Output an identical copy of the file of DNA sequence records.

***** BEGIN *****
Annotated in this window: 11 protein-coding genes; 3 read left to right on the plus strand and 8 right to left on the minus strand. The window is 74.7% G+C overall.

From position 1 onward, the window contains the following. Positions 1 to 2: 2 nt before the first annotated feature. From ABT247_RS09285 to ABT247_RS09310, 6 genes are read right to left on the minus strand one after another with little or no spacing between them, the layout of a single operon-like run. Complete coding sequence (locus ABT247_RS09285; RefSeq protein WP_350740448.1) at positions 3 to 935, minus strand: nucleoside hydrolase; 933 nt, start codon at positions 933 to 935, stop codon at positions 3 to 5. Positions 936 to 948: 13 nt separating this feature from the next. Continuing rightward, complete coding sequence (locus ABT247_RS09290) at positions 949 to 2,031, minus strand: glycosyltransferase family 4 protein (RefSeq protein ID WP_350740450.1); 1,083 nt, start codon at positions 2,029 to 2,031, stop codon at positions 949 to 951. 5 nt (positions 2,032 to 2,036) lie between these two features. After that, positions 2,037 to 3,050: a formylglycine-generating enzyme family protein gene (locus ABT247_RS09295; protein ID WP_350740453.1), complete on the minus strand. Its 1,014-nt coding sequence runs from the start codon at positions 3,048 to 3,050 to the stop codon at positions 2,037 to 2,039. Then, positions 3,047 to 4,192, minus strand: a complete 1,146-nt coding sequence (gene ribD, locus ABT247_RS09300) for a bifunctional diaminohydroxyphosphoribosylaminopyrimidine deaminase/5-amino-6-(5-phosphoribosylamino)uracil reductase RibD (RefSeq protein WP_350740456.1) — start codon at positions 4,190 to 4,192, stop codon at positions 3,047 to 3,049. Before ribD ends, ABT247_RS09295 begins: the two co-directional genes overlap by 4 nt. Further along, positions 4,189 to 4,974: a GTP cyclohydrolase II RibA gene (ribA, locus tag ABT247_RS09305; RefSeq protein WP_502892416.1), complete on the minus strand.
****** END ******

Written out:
Annotated in this window: 11 protein-coding genes; 3 read left to right on the plus strand and 8 right to left on the minus strand. The window is 74.7% G+C overall.

From position 1 onward, the window contains the following. Positions 1 to 2: 2 nt before the first annotated feature. From ABT247_RS09285 to ABT247_RS09310, 6 genes are read right to left on the minus strand one after another with little or no spacing between them, the layout of a single operon-like run. Complete coding sequence (locus ABT247_RS09285; RefSeq protein WP_350740448.1) at positions 3 to 935, minus strand: nucleoside hydrolase; 933 nt, start codon at positions 933 to 935, stop codon at positions 3 to 5. Positions 936 to 948: 13 nt separating this feature from the next. Continuing rightward, complete coding sequence (locus ABT247_RS09290) at positions 949 to 2,031, minus strand: glycosyltransferase family 4 protein (RefSeq protein ID WP_350740450.1); 1,083 nt, start codon at positions 2,029 to 2,031, stop codon at positions 949 to 951. 5 nt (positions 2,032 to 2,036) lie between these two features. After that, positions 2,037 to 3,050: a formylglycine-generating enzyme family protein gene (locus ABT247_RS09295; protein ID WP_350740453.1), complete on the minus strand. Its 1,014-nt coding sequence runs from the start codon at positions 3,048 to 3,050 to the stop codon at positions 2,037 to 2,039. Then, positions 3,047 to 4,192, minus strand: a complete 1,146-nt coding sequence (gene ribD, locus ABT247_RS09300) for a bifunctional diaminohydroxyphosphoribosylaminopyrimidine deaminase/5-amino-6-(5-phosphoribosylamino)uracil reductase RibD (RefSeq protein WP_350740456.1) — start codon at positions 4,190 to 4,192, stop codon at positions 3,047 to 3,049. Before ribD ends, ABT247_RS09295 begins: the two co-directional genes overlap by 4 nt. Further along, positions 4,189 to 4,974: a GTP cyclohydrolase II RibA gene (ribA, locus tag ABT247_RS09305; RefSeq protein WP_502892416.1), complete on the minus strand.